In the U.S., there have always been protests about women’s rights, racial justice issues, and immigration rights. It is our first amendment right to be able to protest peacefully. As the BLM movement has progressed, there has been an uprise in protests all around the country. As a protestor, you have rights that you are entitled to.
My Own Experience As A Protestor:
Protesting is in my blood. My mom and grandma fought for the rights of women to be pro-choice in the 1970s. Her nickname was even “Pro-Choice Lynn.” I have marched at the various BLM protests, the March For Our Lives protest, and the Women’s March in New York City.
I believe that standing up for people means showing up for them. We have to make the world more intersectional and a safe place for everyone to live. I believe in peaceful activism and that as long as you are fighting for your rights and not hurting anybody, you should be able to protest as you please.
My mom from a very young age has instilled in me that just because an adult is an adult doesn’t mean that they are always right and to challenge authority respectfully. I’ve always been passionate about Social Justice causes. Growing up, I was Secretary of my high school and college’s Gay-Straight Alliance. I continually show up to fight for the rights of others.
The Right To Protest In Public Places During a BLM Protest:
Everyone should have the right to go out and protest peacefully, no matter what your race is, sexuality, or your ability is. Most protests take place in a public place, like a park, sidewalk, or on the street. If you are protesting outside a building, you are not allowed to block entrances to public property when you are protesting. According to an article from CNN, Timothy Zick states: “On private policy, you don’t have the right to assemble. Zick called it the “No Man’s Land” in terms of the First Amendment, and police can move you off the property and keep you from demonstrating there.”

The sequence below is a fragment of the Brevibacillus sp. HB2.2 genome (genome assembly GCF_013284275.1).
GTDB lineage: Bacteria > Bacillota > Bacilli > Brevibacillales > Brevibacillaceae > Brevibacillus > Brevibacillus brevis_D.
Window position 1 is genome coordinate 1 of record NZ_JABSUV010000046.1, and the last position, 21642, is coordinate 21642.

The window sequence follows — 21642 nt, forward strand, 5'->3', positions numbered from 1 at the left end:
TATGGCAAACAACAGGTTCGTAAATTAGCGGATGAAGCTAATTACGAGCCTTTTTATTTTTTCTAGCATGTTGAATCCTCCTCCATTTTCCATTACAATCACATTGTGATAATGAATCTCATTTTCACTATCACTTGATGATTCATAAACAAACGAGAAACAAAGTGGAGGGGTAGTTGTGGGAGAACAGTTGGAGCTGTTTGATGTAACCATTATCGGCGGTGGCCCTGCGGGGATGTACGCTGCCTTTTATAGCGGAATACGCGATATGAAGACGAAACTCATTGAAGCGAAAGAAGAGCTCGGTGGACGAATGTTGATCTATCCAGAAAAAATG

Media Coverage At A BLM Protest:
When you are at a BLM protest or any protest, you have the right to photograph whatever you would like. According to the ACLU website, it states: “When you are lawfully present in any public space, you have the right to photograph anything in plain view, including federal buildings and the police”. This is so important to know that you can take pictures of anything within plain sight. Filming is another story. According to a video on NowThisNews, Lawyer Emerson Sykes, states:
“First Amendment rights protect the rights to record in public. We’ve seen the importance of having this video for George Floyd’s death, for so many other Black Americans who have been killed by the police, who have been killed by private individuals. Videotapes, recording on cell phones, on other types of devices, personal devices, has been hugely important to this whole conversation. If you are inferring with legitimate police operations, they can ask you to move away, but videotaping from a distance is not inferring in general”.
What To Wear During A Protest:
Don’t go into a protest in a fancy outfit! You’re going to be marching and you won’t have anywhere to leave your stuff. You should wear not flashy comfortable clothing and if you have long hair, you should bring a hair tie to tie it up with.
What To Bring With You To A Protest:
While the pandemic is still happening, you should always wear a mask and social distance. Identification is extremely important to have, in case, a police officer questions you. It’s a good idea to bring snacks because protesting can make you hungry.
Having water on you is crucial, so you stay hydrated, and in case, Make sure you have your emergency contact on you. If you can find someone to go with, have a designated meeting spot in case you get lost. Keep on fighting the good fight! BLM, today and every day.